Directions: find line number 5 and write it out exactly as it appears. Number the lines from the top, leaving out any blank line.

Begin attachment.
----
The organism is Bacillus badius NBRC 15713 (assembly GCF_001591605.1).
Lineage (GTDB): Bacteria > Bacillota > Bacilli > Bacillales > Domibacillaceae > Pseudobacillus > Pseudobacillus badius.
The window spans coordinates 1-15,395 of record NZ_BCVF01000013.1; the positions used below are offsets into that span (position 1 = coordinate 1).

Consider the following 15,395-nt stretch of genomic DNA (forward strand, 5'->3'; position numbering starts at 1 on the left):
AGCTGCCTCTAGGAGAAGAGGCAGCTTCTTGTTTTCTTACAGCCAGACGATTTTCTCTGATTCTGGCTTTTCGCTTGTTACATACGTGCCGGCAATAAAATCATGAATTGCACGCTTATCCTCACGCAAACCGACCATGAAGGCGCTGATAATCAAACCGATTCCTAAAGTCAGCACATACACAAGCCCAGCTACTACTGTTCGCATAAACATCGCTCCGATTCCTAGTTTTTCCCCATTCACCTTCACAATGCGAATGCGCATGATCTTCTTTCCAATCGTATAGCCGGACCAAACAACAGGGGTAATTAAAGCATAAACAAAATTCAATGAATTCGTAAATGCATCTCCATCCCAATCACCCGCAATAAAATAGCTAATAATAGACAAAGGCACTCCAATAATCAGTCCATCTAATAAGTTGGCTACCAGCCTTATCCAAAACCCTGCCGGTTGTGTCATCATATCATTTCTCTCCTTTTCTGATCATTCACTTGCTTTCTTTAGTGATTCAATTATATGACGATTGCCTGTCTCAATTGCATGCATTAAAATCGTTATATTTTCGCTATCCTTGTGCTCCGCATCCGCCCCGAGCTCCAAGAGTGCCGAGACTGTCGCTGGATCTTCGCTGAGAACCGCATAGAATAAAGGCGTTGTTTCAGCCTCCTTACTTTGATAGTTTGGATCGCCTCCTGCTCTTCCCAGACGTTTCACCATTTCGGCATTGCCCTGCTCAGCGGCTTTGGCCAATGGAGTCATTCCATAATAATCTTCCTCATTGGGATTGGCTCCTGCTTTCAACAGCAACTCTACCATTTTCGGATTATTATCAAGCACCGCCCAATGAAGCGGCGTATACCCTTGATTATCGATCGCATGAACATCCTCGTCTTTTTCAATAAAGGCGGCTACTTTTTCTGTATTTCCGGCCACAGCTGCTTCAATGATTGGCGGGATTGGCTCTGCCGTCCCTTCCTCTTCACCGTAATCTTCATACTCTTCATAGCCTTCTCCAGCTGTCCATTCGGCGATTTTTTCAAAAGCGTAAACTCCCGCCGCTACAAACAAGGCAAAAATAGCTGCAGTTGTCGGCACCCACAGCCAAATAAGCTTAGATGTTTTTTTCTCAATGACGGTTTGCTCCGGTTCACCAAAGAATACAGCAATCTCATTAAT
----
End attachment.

AGCTGCCTCTAGGAGAAGAGGCAGCTTCTTGTTTTCTTACAGCCAGACGATTTTCTCTGATTCTGGCTTTTCGCTTGTTACATACGTGCCGGCAATAAAATCATGAATTGCACGCTTATCCTCACGCAAACCGACCATGAAGGCGCTGATAATCAAACCGATTCCTAAAGTCAGCACATACACAAGCCCAGCTACTACTGTTCGCATAAACATCGCTCCGATTCCTAGTTTTTCCCCATTCACCTTCACAATGCGAATGCGCATGATCTTCTTTCCAATCGTATAGCCGGACCAAACAACAGGGGTAATTAAAGCATAAACAAAATTCAATGAATTCGTAAATGCATCTCCATCCCAATCACCCGCAATAAAATAGCTAATAATAGACAAAGGCACTCCAATAATCAGTCCATCTAATAAGTTGGCTACCAGCCTTATCCAAAACCCTGCCGGTTGTGTCATCATATCATTTCTCTCCTTTTCTGATCATTCACTTGCTTTCTTTAGTGATTCAATTATATGACGATTGCCTGTCTCAATTGCATGCATTAAAATCGTTATATTTTCGCTATCCTTGTGCTCCGCATCCGCCCCGAGCTCCAAGAGTGCCGAGACTGTCGCTGGATCTTCGCTGAGAACCGCATAGAATAAAGGCGTTGTTTCAGCCTCCTTACTTTGATAGTTTGGATCGCCTCCTGCTCTTCCCAGACGTTTCACCATTTCGGCATTGCCCTGCTCAGCGGCTTTGGCCAATGGAGTCATTCCATAATAATCTTCCTCATTGGGATTGGCTCCTGCTTTCAACAGCAACTCTACCATTTTCGGATTATTATCAAGCACCGCCCAATGAAGCGGCGTATACCCTTGATTATCGATCGCATGAACATCCTCGTCTTTTTCAATAAAGGCGGCTACTTTTTCTGTATTTCCGGCCACAGCTGCTTCAATGATTGGCGGGATTGGCTCTGCCGTCCCTTCCTCTTCACCGTAATCTTCATACTCTTCATAGCCTTCTCCAGCTGTCCATTCGGCGATTTTTTCAAAAGCGTAAACTCCCGCCGCTACAAACAAGGCAAAAATAGCTGCAGTTGTCGGCACCCACAGCCAAATAAGCTTAGATGTTTTTTTCTCAATGACGGTTTGCTCCGGTTCACCAAAGAATACAGCAATCTCATTAAT